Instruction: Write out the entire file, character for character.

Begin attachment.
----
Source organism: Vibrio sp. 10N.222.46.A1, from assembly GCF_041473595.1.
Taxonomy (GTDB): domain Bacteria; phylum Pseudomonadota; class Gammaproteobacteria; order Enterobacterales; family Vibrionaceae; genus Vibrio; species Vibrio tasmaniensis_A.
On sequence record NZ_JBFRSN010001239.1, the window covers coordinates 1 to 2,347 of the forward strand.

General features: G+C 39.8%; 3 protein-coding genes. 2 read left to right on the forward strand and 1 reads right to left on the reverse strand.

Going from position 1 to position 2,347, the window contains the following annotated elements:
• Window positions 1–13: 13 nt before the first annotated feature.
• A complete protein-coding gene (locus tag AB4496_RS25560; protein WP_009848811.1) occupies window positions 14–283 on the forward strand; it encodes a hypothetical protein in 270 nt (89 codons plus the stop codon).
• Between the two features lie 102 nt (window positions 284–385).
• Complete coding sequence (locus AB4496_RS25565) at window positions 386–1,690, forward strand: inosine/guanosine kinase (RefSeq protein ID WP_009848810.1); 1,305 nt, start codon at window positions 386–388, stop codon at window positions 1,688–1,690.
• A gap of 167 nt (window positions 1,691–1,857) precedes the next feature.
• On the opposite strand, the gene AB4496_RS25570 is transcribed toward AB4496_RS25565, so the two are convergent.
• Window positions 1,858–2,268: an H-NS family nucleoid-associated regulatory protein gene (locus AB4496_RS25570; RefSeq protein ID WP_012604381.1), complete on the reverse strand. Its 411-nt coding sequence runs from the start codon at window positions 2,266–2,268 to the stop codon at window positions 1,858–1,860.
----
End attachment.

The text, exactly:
Source organism: Vibrio sp. 10N.222.46.A1, from assembly GCF_041473595.1.
Taxonomy (GTDB): domain Bacteria; phylum Pseudomonadota; class Gammaproteobacteria; order Enterobacterales; family Vibrionaceae; genus Vibrio; species Vibrio tasmaniensis_A.
On sequence record NZ_JBFRSN010001239.1, the window covers coordinates 1 to 2,347 of the forward strand.

General features: G+C 39.8%; 3 protein-coding genes. 2 read left to right on the forward strand and 1 reads right to left on the reverse strand.

Going from position 1 to position 2,347, the window contains the following annotated elements:
• Window positions 1–13: 13 nt before the first annotated feature.
• A complete protein-coding gene (locus tag AB4496_RS25560; protein WP_009848811.1) occupies window positions 14–283 on the forward strand; it encodes a hypothetical protein in 270 nt (89 codons plus the stop codon).
• Between the two features lie 102 nt (window positions 284–385).
• Complete coding sequence (locus AB4496_RS25565) at window positions 386–1,690, forward strand: inosine/guanosine kinase (RefSeq protein ID WP_009848810.1); 1,305 nt, start codon at window positions 386–388, stop codon at window positions 1,688–1,690.
• A gap of 167 nt (window positions 1,691–1,857) precedes the next feature.
• On the opposite strand, the gene AB4496_RS25570 is transcribed toward AB4496_RS25565, so the two are convergent.
• Window positions 1,858–2,268: an H-NS family nucleoid-associated regulatory protein gene (locus AB4496_RS25570; RefSeq protein ID WP_012604381.1), complete on the reverse strand. Its 411-nt coding sequence runs from the start codon at window positions 2,266–2,268 to the stop codon at window positions 1,858–1,860.